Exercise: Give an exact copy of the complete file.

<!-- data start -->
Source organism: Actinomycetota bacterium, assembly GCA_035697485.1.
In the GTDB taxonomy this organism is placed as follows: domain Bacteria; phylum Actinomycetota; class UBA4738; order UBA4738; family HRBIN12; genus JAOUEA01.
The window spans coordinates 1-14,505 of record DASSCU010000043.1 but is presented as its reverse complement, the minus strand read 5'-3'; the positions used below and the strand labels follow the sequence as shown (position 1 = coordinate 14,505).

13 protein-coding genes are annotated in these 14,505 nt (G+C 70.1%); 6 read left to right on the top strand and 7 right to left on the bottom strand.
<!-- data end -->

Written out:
Source organism: Actinomycetota bacterium, assembly GCA_035697485.1.
In the GTDB taxonomy this organism is placed as follows: domain Bacteria; phylum Actinomycetota; class UBA4738; order UBA4738; family HRBIN12; genus JAOUEA01.
The window spans coordinates 1-14,505 of record DASSCU010000043.1 but is presented as its reverse complement, the minus strand read 5'-3'; the positions used below and the strand labels follow the sequence as shown (position 1 = coordinate 14,505).

13 protein-coding genes are annotated in these 14,505 nt (G+C 70.1%); 6 read left to right on the top strand and 7 right to left on the bottom strand.